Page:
According to the International Labour Organization, an estimated 270 million workplace injuries take place globally each year, with 350,000 of them resulting in death. Workers in the US alone suffer 3 million work-related injuries or illnesses each year, costing employers almost $200 billion. The reality is that most accidents can be avoided with high-quality workplace safety training. With the costs of industrial accidents so high – financially and otherwise - manufacturers are increasingly looking to next-generation augmented reality training to make their factories safer.
Augmented reality (AR) creates an interactive experience that mixes the real world with digital content. Training can be delivered using a smartphone, augmented reality headset or other connected devices. A live camera view of the real world is overlaid with digital content, or ‘virtual objects’, allowing users to interact with the objects just as they would in real life. Mixing digital information with the physical environment that users can touch puts learning material into context. It’s proven to make it more engaging and more effective.
Augmented reality enables users to practice new skills with minimal risk. Hazardous situations can be simulated from an offsite location, while onsite training can be enhanced with the addition of more contextual information. Employees can make mistakes and see first-hand the consequences of failing to follow health and safety procedures, with far less danger. Learning by doing in hectic real-life situations helps employees memorize the important procedures they need to stay safe.
One of the advantages of AR is that it makes training truly experiential and immersive. Rather than simply repeating what they’re being taught, workers are actively participating in the things they’re learning. Trainees can practice real-life tasks with the help of real-time instruction from experts until they are completely familiar with them.
This significantly increases the amount of knowledge that is retained, meaning a workforce that is far more likely to automatically follow safety procedures when they’re on the factory floor. AR-based training has been shown to increase recall of training materials by as much as 300% when compared to traditional classroom-based learning. With up to 90% of industrial accidents the result of human error, using AR to deliver workplace safety training could save billions of dollars globally and – more importantly – thousands of lives.
Investing in workplace safety training is rightly a priority for industrial organizations. But there’s no escaping the fact that it’s an expensive overhead. Augmented reality training can help to bring the cost down. Because it has such a powerful impact on knowledge retention, it can dramatically reduce the time it takes to train.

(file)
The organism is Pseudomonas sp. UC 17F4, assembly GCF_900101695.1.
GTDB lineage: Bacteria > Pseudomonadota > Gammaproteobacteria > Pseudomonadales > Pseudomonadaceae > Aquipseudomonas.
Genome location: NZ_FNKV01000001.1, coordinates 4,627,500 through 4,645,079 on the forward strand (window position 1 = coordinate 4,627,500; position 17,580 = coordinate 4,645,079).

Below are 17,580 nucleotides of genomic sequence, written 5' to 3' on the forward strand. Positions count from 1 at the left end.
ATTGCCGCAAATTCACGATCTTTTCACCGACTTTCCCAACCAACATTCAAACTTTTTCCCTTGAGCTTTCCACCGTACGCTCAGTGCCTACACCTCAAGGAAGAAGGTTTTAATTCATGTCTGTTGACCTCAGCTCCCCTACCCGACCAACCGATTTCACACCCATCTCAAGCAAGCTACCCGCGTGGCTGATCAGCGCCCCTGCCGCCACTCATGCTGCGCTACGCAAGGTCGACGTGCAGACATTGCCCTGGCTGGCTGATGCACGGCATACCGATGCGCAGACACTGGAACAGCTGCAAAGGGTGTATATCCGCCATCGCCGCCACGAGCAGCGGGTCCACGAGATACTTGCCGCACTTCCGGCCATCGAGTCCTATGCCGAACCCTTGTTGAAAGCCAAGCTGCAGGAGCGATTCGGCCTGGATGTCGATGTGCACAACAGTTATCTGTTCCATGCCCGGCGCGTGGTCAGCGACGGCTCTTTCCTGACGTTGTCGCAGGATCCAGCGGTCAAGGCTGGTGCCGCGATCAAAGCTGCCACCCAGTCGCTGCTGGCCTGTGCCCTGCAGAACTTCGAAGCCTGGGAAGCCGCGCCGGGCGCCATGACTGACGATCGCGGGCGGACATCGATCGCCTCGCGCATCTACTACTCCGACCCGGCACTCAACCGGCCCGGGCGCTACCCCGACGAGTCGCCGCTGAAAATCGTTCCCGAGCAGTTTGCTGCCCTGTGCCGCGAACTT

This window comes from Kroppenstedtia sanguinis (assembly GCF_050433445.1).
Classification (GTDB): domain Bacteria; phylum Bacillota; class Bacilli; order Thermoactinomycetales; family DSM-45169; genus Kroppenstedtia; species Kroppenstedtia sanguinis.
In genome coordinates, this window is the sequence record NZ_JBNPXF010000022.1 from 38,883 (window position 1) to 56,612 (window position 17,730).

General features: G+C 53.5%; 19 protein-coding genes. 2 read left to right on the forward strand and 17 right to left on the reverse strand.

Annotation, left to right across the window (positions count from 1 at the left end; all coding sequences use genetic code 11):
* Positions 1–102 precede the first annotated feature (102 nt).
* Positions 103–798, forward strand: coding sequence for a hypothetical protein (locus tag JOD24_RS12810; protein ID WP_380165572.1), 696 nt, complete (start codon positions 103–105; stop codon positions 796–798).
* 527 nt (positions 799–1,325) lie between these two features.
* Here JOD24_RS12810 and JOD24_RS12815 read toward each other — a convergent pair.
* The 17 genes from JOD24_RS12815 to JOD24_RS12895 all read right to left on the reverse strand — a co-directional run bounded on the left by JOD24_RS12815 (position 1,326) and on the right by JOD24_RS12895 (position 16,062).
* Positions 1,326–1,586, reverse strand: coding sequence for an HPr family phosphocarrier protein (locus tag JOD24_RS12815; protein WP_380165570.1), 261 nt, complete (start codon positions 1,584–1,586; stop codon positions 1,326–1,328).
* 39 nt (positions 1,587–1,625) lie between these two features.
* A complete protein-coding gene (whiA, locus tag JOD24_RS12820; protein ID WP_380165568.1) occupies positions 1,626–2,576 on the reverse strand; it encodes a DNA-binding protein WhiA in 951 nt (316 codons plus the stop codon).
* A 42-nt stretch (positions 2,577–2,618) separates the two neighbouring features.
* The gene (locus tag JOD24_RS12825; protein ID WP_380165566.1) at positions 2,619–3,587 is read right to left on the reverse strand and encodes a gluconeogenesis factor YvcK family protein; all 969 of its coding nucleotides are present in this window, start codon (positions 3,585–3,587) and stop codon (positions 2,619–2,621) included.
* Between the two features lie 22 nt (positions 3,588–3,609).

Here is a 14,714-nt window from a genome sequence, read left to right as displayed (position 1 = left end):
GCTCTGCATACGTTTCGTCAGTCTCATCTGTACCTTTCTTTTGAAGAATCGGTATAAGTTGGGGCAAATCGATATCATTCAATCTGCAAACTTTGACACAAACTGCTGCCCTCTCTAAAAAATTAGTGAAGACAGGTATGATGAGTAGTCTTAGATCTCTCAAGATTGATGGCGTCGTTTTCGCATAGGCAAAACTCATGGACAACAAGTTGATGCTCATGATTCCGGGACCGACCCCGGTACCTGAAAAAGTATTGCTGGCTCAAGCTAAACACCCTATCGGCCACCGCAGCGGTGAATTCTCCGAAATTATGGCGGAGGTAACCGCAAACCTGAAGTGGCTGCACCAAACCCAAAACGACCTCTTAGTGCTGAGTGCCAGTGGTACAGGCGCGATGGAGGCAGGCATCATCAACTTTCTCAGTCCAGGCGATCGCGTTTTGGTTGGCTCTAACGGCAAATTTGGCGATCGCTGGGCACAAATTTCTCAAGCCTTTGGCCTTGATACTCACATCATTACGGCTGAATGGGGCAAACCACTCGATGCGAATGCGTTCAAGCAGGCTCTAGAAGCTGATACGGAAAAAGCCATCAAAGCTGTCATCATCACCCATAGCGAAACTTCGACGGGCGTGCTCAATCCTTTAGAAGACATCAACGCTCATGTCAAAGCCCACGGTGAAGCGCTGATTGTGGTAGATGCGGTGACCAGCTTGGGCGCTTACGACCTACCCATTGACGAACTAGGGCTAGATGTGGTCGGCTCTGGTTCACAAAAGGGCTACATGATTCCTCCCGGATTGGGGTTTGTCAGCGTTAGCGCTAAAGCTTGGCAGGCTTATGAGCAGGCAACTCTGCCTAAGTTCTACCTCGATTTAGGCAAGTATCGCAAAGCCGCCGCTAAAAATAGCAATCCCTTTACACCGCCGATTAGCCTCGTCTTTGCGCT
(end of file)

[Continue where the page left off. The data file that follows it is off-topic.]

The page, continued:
On top of reduced downtime and new employees ready to hit the factory floor more quickly, AR training also cuts down on the financial outlay in training. Traditional classroom-based training generally requires specialist staff, equipment, and materials. AR means fewer resources are needed and what is required is accessible virtually – users can even access training from their mobile phones.
Workplace safety training isn’t a one-time activity for new employees. The complexity of modern industrial machinery and relentless pace of change make keeping the workforce safe an enormous, ongoing challenge. Traditional printed manuals and work instructions must cover safety considerations, but they are time-consuming to read, aren’t always accessible and can be difficult to interpret without the visual context provided by AR.
Overlaying digital work instructions onto real-world objects and environments can help workers see what tasks look like in practice, so better understand exactly what they need to do. Safety risks can be demonstrated using visual references and alerts that are embedded in work instructions. Employees can even use AR headsets while they carry out tasks, allowing them to follow instructions on the job.
With billions of dollars on the line, manufacturers are harnessing the power of Industry 4.0 solutions like augmented reality to make their factories safer. Whether employees are brand new or experienced, AR-based workplace safety training improves their ability to follow crucial processes and reduces the chance of an accident occurring. Embracing the latest technologies to protect the most valuable asset a manufacturer has – its people – isn’t just the right thing to do, it makes sound business sense too.
Leah Gourley is a Digital Content Marketing Specialist based out of PTC's Boston office. She enjoys creating and sharing content surrounding the latest technologies that are transforming industries, including augmented reality and the industrial internet of things.